Amur maple can be grown either as a small, upright spreading tree with a dense, rounded crown or a large multi-stemmed shrub, reaching 15-20 feet tall at maturity. A native of northern Asia, it is hardy to zone 2. The glossy green leaves are smaller than most maples, divided into three sharply pointed lobes. In early spring, it produces clusters of fragrant, dainty creamy-white flowers. In late summer, an abundance of winged seeds called "samaras" may litter the lawn and sprout. It is easy to grow in moist, rich, well-drained soils in full sun to part shade and performs well in areas with cool summer climates. Amur maple makes an unusual specimen tree or shrub; its light green leaves turn rich crimson underlain with orange in the fall. Unfortunately, the cooler climate of northeastern North America is so suitable to this species that is has become invasive in some areas, including Illinois.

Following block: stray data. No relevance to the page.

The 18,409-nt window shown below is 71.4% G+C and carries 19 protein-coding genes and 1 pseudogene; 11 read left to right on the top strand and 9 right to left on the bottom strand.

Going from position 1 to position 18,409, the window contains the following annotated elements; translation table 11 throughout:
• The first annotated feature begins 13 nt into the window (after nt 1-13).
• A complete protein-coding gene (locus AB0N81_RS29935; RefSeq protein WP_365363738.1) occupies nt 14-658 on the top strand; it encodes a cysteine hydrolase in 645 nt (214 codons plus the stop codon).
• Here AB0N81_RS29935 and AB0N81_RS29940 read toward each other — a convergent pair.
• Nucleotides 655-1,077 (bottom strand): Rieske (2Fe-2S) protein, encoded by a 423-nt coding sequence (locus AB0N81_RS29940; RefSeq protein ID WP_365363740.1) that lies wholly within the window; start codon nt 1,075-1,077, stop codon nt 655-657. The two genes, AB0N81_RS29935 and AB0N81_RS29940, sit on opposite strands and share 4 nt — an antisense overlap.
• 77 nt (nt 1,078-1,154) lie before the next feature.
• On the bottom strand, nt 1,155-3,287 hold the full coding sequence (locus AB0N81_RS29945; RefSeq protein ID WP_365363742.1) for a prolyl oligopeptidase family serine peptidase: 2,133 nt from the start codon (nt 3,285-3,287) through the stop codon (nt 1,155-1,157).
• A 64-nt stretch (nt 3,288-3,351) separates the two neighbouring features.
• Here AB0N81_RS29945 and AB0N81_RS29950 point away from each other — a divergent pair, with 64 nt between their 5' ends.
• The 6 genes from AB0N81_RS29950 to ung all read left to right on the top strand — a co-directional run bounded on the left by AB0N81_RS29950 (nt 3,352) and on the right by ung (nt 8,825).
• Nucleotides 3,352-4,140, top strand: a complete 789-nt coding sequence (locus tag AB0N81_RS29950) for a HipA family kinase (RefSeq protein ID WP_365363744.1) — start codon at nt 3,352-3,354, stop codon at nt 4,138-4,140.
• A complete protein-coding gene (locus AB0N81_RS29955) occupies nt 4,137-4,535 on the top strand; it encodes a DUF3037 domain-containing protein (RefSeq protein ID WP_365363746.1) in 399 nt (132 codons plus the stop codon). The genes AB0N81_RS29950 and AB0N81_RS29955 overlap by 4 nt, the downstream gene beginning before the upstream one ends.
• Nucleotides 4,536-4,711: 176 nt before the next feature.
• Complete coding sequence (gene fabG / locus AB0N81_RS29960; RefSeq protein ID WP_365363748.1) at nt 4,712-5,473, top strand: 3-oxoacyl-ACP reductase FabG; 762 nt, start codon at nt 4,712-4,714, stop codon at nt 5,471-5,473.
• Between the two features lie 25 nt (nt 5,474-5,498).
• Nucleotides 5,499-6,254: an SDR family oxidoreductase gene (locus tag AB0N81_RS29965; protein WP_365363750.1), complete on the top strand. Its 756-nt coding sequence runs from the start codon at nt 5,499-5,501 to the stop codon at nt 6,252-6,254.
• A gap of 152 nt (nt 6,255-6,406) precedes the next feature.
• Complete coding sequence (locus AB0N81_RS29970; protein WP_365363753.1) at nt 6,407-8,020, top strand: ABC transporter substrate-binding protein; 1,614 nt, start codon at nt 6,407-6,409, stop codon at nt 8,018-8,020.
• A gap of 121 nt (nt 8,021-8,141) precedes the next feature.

March - April, May - June
Screen/Hedge, Specimen Plant